The Classical Theatre of Harlem sets a lofty seasonal goal
All Ty Jones wants for Christmas is for audiences to come to Harlem. That’s why the producing artistic director of the Classical Theatre of Harlem commissioned the brand-new holiday musical The First Noel, which is enjoying what he intends to be its first annual run at the iconic Apollo Theatre. Also an actor and playwright, Jones began his affiliation with CTH as a performer, starring in numerous productions (notably Macbeth and the Nat Turner bio-show Emancipation, which he also wrote), and taking home an Obie Award for his work in the in-your-face revival of The Blacks: A Clown Show. But when the company’s founders departed in 2009, Jones realized he would have to step up if he wanted CTH to survive. Six years later, after launching free summer Shakespeare in Marcus Garvey Park and reducing the troupe’s massive debt, Jones sounds elated about its trajectory. He’s also hopeful that, in the not too distant future, CTH will be to Harlem what the Public Theater is to downtown.
Of course, the success of The First Noel, which took three years to develop, is a big part of his vision. “When I used to do regional theatre, virtually every company did A Christmas Carol, and the revenue from that production helped with their funding for the next year,” he explains. “I realized that Harlem had no evergreen holiday show. So I thought, let’s create a piece we can do in perpetuity, a piece of great art that also earns income.”
To craft the musical, Jones reached out to multi-hyphenate Lelund Durond Thompson, an actor, writer, and composer who also had a history with CTH. Thompson brought on Jason Michael Webb and together, they penned The First Noel‘s book, lyrics, and songs, also weaving in innovative arrangements of Christmas carols like “O Come, O Come Emmanuel,” “Deck the Halls,” and the title tune.
Storywise, The First Noel certainly takes a page from Charles Dickens’ holiday classic. At its center is Deloris (a heartrending Soara-Joy Ross) who, like Scrooge, loathes all things Christmas, although she has good reason: her first child died around the holiday. “Deloris is that Scrooge character in the beginning, not wanting the very thing that would actually heal her,” says Webb. “She rejects her mother, Christmas, the community, her husband. She has to hit absolute rock bottom to realize she’s the one in her own way.” That said, her arduous but ultimately uplifting journey through grief has a real-life basis, too. “I watched my mom deal with the passing away of my siblings,” says Thompson, who lost two brothers and one sister. “Seeing her go from not handling it so well to leaning on faith to pulling through inspired a lot of the book.”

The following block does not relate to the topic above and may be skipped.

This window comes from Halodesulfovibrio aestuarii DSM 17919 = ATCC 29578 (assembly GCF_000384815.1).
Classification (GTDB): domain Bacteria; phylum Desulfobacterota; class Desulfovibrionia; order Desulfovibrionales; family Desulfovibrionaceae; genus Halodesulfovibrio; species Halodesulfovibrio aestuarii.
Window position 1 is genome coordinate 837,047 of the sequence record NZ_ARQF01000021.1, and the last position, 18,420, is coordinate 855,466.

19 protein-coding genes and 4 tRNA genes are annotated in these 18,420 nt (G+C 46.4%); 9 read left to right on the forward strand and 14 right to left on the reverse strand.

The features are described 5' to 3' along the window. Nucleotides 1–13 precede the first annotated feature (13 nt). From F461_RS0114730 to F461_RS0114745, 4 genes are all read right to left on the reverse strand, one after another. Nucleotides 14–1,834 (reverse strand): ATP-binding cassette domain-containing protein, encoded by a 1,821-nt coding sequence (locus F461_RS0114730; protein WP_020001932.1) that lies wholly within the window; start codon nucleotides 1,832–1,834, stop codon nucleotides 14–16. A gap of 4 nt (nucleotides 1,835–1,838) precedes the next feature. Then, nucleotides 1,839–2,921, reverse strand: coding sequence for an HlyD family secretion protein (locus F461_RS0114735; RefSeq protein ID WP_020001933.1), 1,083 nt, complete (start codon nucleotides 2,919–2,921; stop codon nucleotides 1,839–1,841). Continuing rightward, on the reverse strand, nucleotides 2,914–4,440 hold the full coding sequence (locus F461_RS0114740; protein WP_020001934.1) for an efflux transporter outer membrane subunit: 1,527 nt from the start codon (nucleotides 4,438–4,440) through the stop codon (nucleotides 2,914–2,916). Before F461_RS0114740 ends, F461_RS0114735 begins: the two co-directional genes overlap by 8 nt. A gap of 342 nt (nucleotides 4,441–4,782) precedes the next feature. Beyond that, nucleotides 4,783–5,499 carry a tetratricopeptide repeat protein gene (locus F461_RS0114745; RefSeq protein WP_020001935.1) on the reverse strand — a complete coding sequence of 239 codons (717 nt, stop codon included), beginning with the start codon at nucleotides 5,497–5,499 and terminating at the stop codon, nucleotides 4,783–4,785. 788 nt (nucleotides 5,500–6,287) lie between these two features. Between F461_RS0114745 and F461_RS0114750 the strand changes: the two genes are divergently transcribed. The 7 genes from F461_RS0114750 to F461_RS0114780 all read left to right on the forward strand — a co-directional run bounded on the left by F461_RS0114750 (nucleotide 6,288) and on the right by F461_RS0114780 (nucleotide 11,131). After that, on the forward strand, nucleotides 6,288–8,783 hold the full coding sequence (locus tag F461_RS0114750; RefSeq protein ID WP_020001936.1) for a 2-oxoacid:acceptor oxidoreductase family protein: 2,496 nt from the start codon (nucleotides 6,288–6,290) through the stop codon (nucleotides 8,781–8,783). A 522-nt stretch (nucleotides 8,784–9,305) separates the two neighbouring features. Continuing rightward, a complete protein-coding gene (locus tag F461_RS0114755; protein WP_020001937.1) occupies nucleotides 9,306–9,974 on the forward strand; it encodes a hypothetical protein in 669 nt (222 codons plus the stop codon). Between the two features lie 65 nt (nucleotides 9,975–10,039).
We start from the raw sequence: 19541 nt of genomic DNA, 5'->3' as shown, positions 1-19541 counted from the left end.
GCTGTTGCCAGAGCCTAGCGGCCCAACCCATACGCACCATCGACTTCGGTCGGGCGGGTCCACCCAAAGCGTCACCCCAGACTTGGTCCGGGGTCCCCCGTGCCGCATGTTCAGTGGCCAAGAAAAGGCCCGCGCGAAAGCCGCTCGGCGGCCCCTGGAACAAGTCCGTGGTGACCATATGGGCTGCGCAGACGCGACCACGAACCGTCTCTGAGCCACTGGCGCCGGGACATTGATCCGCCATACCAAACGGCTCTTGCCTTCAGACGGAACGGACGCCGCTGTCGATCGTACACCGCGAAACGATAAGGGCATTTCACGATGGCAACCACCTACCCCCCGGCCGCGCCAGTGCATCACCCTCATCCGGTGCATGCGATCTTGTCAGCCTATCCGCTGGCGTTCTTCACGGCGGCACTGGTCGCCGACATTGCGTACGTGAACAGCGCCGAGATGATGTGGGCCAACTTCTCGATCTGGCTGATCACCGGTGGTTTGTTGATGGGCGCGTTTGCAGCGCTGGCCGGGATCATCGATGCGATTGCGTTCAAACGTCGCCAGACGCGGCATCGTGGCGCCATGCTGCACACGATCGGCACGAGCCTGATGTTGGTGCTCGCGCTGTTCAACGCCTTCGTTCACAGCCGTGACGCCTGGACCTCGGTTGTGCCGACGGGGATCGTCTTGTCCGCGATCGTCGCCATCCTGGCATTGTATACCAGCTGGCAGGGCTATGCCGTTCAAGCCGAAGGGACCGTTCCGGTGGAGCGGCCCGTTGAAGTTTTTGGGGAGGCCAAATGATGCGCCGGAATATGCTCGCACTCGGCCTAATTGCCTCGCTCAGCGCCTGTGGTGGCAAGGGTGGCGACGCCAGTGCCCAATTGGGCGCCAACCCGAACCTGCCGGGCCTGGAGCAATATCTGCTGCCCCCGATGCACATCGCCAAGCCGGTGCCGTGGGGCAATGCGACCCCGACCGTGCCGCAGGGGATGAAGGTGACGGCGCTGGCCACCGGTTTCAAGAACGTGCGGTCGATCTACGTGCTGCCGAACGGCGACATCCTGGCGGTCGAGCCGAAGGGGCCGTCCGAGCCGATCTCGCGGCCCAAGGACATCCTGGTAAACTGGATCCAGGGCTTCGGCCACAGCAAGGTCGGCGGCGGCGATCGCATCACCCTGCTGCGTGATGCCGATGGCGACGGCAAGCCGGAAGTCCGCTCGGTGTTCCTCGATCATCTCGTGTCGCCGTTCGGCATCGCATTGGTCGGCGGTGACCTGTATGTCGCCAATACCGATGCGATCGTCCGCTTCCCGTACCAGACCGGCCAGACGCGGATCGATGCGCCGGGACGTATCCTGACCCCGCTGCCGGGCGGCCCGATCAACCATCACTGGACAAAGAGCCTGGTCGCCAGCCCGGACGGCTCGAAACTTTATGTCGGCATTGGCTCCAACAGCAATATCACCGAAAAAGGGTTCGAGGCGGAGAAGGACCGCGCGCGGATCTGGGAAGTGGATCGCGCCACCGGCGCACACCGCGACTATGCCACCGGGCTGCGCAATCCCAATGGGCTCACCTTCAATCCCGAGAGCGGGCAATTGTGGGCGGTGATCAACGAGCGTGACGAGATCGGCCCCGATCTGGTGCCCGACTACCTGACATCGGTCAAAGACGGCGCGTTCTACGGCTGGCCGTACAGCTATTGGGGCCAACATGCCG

The score is a mix of rousing gospel, catchy pop, and traditional musical theatre, with the anthem “Life Happens” serving as the show’s theme song, in both senses of the word. It’s sung multiple times — by Deloris, her husband, their grown daughter, and the entire ensemble for the finale. But it’s also the moral of the story. “We all plan out our lives and then unexpected things happen,” says Webb. “We have to negotiate life to make it work, but we figure things out and we make it to the other side.”
A memory musical, The First Noel is bookended by contemporary scenes but mostly set in Harlem 1985, an era when the area was seen by many as scary and crime-ridden. But the production shows another side to the old neighborhood, celebrating a time when the tight-knit community came together to help one another, long before luxury condos and Starbucks arrived. “I want to give credit to the folks who decided to stay in the neighborhood and dealt with some of the economic issues that were plaguing Harlem at the time,” says Jones, who’s lived in the area since 1999. “Some of them are feeling the pinch now. They lasted through all of that stuff, and without them, we wouldn’t have the Harlem we have today.”
Of course, gentrification brings development, and that may end up helping CTH. The company, currently itinerant, is hoping to score a permanent home on 125th Street when the shuttered Victoria Theater is transformed into a hotel, rental residence, and culture complex — assuming the long-stalled project ever gets off the ground. “The Apollo is supposed to manage and operate that space,” says Jones. “So we’re in talks with them to be the theatre in residence. We would have a 199-seat house and an office space. That is very much part of this whole plan.” In the meantime, the company will mount shows where it can and, ideally, revive The First Noel in 2016 on the Apollo’s main stage as opposed to the small third-floor black box where it’s currently playing.
Another goal for Jones? To start drawing a salary. “I don’t get one dime,” he admits. “We’re still rebuilding. I want a sustainable company, and you have to be measured and smart when you’re producing theatre. I want to get to a place where my position is a paid one. You need a succession plan — no one will take it over for me for free.”
Read the original article at TDF.org